We pushed on towards Croydon but by this stage we were dropping to the rear of the field as the rain fell in torrents and the damp found its way into the Darracq’ s basic 6 volt electrics causing a series of breakdowns. Would we even reach the M25 let alone Brighton by the 4.30pm deadline? My two companions had no doubts and projected total confidence whilst driving with great skill, maintaining the ‘advance-retard’ whilst holding the unstable gear control in 2nd and turning a very heavy steering wheel.  Our situation was looking very bleak and the clock by now was very much against us so any opportunity to make up time was taken; bus lane usage and filtering along the outside of traffic became the norm, we did whatever it took to keep moving. The A23 opened out into a dual carriageway just as the heavens opened in the worst possible way, all three of us were totally soaked as we approached the M25. Huge puddles built up as the road flooded so it was just a question of time before we ground to a halt, standing in an epic downpour, this time it would take the RAC’s Dave and Gary plus our own Simon to force the Darracq engine into life; we lost nearly an hour. Water was drained from the distributor, electrics dried, fried points cleaned and lots of spray used but at 12.30pm we crossed the M25 five hours after we left Hyde Park.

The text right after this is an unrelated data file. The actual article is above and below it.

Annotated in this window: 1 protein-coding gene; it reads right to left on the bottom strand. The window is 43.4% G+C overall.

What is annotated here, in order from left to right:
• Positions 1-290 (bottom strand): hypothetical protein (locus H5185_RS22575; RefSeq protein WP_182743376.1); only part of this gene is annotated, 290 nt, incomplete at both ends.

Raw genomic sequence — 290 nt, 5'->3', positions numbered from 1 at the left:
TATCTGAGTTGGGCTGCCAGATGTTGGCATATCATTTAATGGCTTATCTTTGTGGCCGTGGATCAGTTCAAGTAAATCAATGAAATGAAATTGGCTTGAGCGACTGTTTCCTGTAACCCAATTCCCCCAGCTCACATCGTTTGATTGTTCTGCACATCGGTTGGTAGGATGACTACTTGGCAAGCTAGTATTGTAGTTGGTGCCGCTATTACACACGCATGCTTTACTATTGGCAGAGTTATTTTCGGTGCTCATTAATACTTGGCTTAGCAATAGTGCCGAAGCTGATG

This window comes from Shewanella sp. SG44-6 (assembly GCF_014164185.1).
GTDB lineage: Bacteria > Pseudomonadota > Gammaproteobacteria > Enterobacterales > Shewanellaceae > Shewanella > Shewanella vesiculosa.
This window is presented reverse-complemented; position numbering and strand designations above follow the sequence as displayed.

The gearbox had become noisier than ‘cats making kittens’ and maintaining second gear now required physically holding the lever in position, so when the next inevitable failure occurred Simon took  the opportunity to try and improve the situation. Checking the oil required removing the wooden floor; this revealed that the floor had been bulking the gear change mechanism so when refitted adjustments were made to rectify this. With all three gears now working we headed for Gatwick at a blistering pace; down-hill sections were taken at enough speed to cause the brakes to smell, they were definitely being over worked. We were probably the last car on the road as we approached the rest stop at Crawley when some friendly rivalry struck up with an Australian entry. We caught and passed them in a flash but their experience showed as they had the papers ready to be checked in, we didn’t, so they left the check point before us. Only long term breakdowns and retirees were behind us again but on the exit of Crawley a daring move at a roundabout saw the Aussies relegated back a place;  they would not give up and the battle continued waved on by the ‘hardy souls’ roadside who had also braved the terrible weather and stuck with it. As we passed American Wayne Corrini, star of Chasing Classic Cars TV programme and faced the first of the Surrey Hills we started to believe our finish was possible.